Federal prosecutors have reached a plea agreement with one of 15 people alleged to have participated in an international pump-and-dump ring that netted more than $30 million.
Court records show that Mark Harris, a stock promoter who lives in Arizona, pleaded guilty to conspiracy in one of two related criminal cases. According to a document submitted last week, Harris will not be sentenced until after the trials in those cases, which currently are set for next March and June, respectively.
It is unclear whether Harris has agreed to testify against the other defendants in the case. A filing spelling out the specifics of his plea deal was sealed by the judge.
Prosecutors have identified the architects of the two schemes as Regis M. Possino, a disbarred lawyer with convictions for drug dealing and fraud, and Sherman Mazur, a former real estate mogul who also has a prior conviction for fraud. They once operated from a shared office space in Santa Monica, Calif.
The indictments announced earlier this year allege that Possino and Mazur headed two intertwined networks that fraudulently inflated the share prices of small public companies before dumping their holdings on unsuspecting investors.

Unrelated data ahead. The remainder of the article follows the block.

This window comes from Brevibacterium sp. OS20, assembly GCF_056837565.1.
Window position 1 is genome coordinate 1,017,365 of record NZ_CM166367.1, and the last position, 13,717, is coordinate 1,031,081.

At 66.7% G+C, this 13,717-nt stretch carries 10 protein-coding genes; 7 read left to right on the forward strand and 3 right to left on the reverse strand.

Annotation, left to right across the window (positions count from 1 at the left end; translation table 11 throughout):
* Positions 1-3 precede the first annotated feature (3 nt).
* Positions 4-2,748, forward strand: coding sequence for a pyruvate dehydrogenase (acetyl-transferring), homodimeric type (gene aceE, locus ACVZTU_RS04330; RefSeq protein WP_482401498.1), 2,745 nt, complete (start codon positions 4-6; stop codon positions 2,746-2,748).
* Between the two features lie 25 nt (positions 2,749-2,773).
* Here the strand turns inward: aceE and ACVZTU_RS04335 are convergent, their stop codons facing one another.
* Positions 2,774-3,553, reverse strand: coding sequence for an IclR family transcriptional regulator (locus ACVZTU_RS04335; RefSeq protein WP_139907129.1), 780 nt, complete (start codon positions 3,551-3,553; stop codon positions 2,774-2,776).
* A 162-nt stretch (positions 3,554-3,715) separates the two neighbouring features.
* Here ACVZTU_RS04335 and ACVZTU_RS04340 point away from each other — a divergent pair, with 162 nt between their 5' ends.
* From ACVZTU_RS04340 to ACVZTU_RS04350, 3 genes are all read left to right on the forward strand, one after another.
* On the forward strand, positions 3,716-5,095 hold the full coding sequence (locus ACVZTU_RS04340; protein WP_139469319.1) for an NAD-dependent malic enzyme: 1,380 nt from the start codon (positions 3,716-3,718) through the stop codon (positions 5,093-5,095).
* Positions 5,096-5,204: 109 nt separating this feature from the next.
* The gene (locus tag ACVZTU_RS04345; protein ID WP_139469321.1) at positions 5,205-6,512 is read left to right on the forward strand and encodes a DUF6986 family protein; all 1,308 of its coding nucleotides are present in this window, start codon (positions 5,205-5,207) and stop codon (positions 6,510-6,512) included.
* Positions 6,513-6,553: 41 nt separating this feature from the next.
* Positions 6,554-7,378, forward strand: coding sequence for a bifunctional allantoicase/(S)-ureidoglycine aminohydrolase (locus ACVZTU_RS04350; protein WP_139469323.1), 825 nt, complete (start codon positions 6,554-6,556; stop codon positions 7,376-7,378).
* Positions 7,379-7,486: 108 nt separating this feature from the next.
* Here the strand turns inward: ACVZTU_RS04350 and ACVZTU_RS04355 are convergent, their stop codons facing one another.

The indictments said the participants in the schemes acquired a large percentage of the shares in those companies and distributed those shares to nominees to conceal their ownership. They boosted the share prices through manipulative trading and misleading press releases, then sold the shares.
Authorities said the schemes defrauded more than 20,000 investors in the United States and abroad. They said the participants in one set of alleged pump-and-dumps reaped more than $18 million, while those in the other made at least $13 million.
Harris, Possino, Moyal and Nix are defendants in both cases.
The public companies used as vehicles in the schemes included Sports Endurance Inc. (OTCBB: SENZ); GenMed Holding Corp. (OTCBB: GENM) and BioStem U.S. Corp. (OTCBB: HAIR).
According to an article in the Vancouver Sun, Harris made a fortune in the 1980s and 1990s working for offshore boiler rooms that used high-pressure sales tactics to sell shares of dubious companies to investors around the world.
Those activities were disclosed as part of a contentious divorce case. More recently, Harris has worked to promote the shares of penny-stock companies. Among other things, he paid others to conduct tout campaigns on behalf of those companies.